Gov. Chris Christie says he expects to sign into law a package of bills that would provide more opportunities for low-level drug offenders and other former criminals to expunge their records.

The three bills, which Christie negotiated this year with state Sen. Sandra B. Cunningham, D-Hudson, have been approved by Senate and Assembly committees but have not been voted on by either chamber of the Legislature.

During his November “Ask the Governor” show on Tuesday, Christie said Senate President Steve Sweeney and Assembly Speaker Vincent Prieto have “assured” him that the bills will be passed during Christie’s lame duck session.

Christie has been vowing to expand expungement opportunities in the state since March after he vetoed bills that he thought compromised public safety.

If enacted, the expanded expungement would be one of several measures Christie has adopted in addressing the state’s drug crisis. Under Christie, the state’s Drug Courts were expanded and made mandatory for first-time nonviolent offenders.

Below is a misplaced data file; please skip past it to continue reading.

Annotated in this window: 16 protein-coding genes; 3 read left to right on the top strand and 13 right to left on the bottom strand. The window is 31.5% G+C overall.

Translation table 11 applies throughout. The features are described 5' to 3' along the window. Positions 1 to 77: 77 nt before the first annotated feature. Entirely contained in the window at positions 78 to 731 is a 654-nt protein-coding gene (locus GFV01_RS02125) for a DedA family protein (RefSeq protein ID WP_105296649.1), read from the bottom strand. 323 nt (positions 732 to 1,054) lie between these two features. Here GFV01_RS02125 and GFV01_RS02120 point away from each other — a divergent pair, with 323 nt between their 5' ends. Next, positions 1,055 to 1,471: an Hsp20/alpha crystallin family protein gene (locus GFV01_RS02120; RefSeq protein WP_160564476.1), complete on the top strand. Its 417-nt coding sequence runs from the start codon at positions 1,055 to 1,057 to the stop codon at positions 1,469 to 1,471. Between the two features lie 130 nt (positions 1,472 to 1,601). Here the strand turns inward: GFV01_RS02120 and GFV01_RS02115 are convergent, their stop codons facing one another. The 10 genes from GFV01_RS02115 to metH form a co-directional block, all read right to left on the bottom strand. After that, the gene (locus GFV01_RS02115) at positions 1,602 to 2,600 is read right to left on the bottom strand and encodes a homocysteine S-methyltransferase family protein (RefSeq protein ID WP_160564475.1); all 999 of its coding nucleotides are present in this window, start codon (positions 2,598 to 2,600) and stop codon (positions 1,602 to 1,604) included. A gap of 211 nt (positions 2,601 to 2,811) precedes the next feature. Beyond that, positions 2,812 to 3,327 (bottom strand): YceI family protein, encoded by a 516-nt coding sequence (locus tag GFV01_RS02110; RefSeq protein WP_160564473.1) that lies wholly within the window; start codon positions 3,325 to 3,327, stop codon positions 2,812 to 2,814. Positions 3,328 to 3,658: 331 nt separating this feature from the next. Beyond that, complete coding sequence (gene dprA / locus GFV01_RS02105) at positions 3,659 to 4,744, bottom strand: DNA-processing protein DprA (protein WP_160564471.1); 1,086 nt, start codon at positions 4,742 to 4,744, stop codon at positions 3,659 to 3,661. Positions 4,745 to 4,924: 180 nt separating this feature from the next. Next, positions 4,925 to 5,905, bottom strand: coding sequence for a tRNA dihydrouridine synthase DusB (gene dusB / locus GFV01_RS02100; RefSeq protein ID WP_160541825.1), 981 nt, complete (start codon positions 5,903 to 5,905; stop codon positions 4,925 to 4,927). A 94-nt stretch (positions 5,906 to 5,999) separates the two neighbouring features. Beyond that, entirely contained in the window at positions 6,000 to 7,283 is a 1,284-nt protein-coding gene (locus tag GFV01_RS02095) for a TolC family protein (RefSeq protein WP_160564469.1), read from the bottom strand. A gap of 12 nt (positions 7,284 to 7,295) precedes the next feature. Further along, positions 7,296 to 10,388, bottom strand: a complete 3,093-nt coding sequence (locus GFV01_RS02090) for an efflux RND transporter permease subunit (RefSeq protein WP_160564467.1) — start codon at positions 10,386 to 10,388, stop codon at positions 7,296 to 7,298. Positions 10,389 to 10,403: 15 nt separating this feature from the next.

Christie on Tuesday also said he is considering pardoning some non-violent drug offenders before he leaves office.

“I just, in fact, walked home with a binder for the weekend of 18 potential pardons,” Christie told Stockton caller Maryann, who asked the governor about pardoning her son’s two drug convictions, including one stemming from the time she called police after he threatened to take his life.

“He cannot get a job. It’s been 12 years,” she said, explaining that he is studying to become a drug and alcohol counselor.

“He could have been dead on the floor when I got home that night.”

The three Cunningham bills would:

— Prohibit employers from inquiring about a job applicant’s expunged record and bar them from asking about an applicant’s criminal record online. Existing law already prohibits oral and written questions about criminal records.

— Increase the number of convictions that could be expunged after six years and the payment of fines.

— Allow expungement of multiple misdemeanor convictions after five years.

— Allow expungement for convictions of possession of up to an ounce of marijuana, up from 0.89 ounce.

— Reduce the time period, from five to three years, before a juvenile record could be expunged.

EDITOR'S NOTE: This story was corrected to say that Drug Courts are for nonviolent offenders.

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